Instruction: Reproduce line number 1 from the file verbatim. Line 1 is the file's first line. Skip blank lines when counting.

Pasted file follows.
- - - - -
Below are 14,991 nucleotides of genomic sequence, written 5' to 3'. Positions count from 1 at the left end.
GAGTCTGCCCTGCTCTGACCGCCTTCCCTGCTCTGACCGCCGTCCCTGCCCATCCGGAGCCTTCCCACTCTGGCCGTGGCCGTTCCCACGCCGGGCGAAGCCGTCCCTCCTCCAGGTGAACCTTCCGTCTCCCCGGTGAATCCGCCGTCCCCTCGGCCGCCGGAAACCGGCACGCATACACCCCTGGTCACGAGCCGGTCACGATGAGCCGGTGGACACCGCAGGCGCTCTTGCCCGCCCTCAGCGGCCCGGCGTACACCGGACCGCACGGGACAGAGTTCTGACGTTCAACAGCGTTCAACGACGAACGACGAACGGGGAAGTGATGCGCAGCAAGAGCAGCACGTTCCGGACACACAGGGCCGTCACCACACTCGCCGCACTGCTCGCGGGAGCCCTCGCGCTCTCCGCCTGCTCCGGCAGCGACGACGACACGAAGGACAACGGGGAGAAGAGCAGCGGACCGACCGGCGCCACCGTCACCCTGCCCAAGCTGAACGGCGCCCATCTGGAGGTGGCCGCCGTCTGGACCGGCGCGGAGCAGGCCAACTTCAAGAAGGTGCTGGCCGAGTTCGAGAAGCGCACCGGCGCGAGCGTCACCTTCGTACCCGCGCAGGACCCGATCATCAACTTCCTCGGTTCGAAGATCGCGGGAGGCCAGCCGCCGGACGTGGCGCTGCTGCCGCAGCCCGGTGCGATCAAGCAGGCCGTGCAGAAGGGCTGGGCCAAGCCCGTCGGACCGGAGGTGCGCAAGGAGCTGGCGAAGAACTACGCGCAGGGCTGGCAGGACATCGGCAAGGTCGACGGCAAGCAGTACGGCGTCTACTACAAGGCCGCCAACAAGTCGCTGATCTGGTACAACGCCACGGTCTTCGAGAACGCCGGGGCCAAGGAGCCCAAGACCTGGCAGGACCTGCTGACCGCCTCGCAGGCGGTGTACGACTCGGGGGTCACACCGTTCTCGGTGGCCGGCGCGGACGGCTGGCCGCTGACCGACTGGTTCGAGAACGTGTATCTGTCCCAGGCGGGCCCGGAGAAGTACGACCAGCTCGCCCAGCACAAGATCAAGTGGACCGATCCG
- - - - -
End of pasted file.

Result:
Below are 14,991 nucleotides of genomic sequence, written 5' to 3'. Positions count from 1 at the left end.